Google: We've open-sourced ClusterFuzz tool that found 16,000 bugs in Chrome

Google's automated bug-finding tool is now available to all software developers.

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Google has open sourced ClusterFuzz, one of its automated bug-hunting tools that has helped it find around 16,000 bugs in Chrome. 

The so-called fuzzing tool, or rather infrastructure, is adept at finding memory-corruption bugs that often end up requiring a security patch. 

Until now, only Google engineers and select open-source projects have been able to use ClusterFuzz. But now any software developer can use the automated bug hunter, Google has announced.  

Google has employed ClusterFuzz in tandem with OSS-Fuzz, another fuzzing tool it open-sourced two years ago. Together, OSS-Fuzz and ClusterFuzz have uncovered 11,000 bugs in 160 open-source projects. Meanwhile, ClusterFuzz has found 16,000 bugs in Chrome, helping Google patch a browser that's used by over a billion people. 

Google's instances of ClusterFuzz run on over 25,000 machines on the Google Cloud Platform, relying on Google's cloud-storage, database, monitoring and data-warehouse technologies. 

However, now that it's open, developers can also test ClusterFuzz on local clusters with a few limitations due to features dependent on Google Cloud. 

The way it works in Google cloud is that Google uploads the program it wants to test, throws unexpected inputs at it, and after finding a crash, it automatically files a bug, and engineers set to work on fixing it. 

For the most part though the workflow is automated, including bug detection, triage, bug reporting, and closing off a bug report.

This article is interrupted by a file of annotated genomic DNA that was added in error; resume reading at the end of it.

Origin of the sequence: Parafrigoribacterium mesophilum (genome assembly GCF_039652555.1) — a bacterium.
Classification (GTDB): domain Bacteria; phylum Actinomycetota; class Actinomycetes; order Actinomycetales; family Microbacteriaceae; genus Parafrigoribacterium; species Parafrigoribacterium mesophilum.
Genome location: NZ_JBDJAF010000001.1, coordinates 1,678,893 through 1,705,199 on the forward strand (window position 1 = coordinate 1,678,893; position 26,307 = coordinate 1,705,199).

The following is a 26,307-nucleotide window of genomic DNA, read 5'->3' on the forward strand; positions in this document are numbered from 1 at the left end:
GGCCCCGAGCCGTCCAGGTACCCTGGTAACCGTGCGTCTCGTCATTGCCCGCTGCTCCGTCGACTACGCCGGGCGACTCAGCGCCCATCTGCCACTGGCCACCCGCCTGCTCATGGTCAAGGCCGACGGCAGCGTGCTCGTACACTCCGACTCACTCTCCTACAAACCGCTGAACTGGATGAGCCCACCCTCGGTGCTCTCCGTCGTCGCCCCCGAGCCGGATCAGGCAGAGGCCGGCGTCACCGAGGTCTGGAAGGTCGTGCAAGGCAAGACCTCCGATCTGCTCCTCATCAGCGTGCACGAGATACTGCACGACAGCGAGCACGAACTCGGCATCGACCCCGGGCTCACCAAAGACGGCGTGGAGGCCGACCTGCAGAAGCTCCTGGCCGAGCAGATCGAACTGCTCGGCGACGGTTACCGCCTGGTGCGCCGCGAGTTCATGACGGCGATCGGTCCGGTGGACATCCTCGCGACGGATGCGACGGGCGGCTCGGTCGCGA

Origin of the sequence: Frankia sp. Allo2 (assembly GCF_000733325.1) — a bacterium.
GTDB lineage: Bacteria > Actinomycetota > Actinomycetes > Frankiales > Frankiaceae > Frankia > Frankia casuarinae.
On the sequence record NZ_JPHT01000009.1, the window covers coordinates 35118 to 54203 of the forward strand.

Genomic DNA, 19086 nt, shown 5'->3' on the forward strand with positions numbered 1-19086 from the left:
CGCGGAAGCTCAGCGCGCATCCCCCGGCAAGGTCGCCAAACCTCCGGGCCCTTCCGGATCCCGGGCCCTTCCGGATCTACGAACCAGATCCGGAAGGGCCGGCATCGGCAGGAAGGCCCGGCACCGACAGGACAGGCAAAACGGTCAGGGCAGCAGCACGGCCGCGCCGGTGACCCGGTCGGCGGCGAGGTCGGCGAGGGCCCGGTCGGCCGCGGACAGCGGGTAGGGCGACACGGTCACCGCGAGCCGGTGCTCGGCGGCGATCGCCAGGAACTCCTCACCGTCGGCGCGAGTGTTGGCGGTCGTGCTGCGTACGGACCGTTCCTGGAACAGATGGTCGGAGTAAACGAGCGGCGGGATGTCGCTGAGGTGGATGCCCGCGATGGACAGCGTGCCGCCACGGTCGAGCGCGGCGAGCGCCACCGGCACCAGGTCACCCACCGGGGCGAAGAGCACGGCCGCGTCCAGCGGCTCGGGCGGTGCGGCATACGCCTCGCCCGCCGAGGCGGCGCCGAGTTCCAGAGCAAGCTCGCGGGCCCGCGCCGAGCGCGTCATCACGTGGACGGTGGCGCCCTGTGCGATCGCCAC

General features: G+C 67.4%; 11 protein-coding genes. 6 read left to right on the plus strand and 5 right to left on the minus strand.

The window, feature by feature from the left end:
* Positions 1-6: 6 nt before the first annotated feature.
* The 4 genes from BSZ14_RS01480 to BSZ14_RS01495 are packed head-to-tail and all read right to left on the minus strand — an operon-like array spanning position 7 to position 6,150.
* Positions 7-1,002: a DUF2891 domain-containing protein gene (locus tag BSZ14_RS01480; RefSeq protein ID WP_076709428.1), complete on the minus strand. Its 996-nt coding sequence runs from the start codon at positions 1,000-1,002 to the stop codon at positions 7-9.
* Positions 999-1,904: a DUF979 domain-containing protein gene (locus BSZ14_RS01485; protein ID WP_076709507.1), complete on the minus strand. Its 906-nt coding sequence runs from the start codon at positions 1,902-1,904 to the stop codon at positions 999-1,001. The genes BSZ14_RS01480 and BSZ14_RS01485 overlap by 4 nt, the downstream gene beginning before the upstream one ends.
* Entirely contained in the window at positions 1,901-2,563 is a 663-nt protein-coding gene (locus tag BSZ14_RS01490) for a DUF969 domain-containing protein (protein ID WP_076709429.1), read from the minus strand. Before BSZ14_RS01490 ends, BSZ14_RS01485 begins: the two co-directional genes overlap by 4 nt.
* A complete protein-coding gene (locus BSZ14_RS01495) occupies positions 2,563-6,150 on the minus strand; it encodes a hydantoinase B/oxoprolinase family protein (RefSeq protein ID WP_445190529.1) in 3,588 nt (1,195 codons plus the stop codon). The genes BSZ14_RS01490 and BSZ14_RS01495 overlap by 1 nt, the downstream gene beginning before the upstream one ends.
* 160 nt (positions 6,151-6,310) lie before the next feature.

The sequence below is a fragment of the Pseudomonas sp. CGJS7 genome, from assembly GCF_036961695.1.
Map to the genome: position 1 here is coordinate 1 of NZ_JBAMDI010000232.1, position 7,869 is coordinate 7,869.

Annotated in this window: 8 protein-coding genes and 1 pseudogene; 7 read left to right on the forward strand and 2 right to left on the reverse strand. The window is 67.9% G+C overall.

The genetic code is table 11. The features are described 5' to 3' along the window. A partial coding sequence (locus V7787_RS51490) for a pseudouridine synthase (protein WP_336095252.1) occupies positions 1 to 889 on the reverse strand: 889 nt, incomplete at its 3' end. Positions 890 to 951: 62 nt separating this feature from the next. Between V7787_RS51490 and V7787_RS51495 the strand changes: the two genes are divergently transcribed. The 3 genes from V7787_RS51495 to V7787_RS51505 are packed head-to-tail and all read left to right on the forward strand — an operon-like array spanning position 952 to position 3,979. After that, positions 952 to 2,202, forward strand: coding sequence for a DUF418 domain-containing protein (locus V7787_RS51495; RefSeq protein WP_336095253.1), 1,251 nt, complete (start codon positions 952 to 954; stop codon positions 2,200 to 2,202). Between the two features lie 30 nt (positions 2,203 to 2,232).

SEE: Special report: How to automate the enterprise (free ebook)

As Google notes, automated testing offered by fuzzing products as complex as a browser saves time and catches bugs that can slip through manual code reviews. Back in 2012, Google was using ClusterFuzz to run 50 million test cases per day against various Chrome builds. 

Significant open-source projects have been able to apply to be accepted onto the OSS-Fuzz program for few years now, and receive bug reports from Google. Only software projects with either a large user base or that play a critical role in global IT infrastructure can join. 

Those that are accepted to the program also get access to ClusterFuzz tools, such as crash and fuzzing statistics, and they're expected to meet Google's 90 disclosure deadline.  

Google late last year beefed up automation features of OSS-Fuzz in the cloud so that bugs found with the tool no longer need to be manually reported to public bug trackers.  

Google hopes that by opening up ClusterFuzz to all, it will encourage all software developers – not just open source developers – to integrate fuzzing into their workflows. 

"We developed ClusterFuzz over eight years to fit seamlessly into developer workflows, and to make it dead simple to find bugs and get them fixed," Google's ClusterFuzz team writes. 

"It is an integral part of the development process of Chrome and many other open-source projects," they added.

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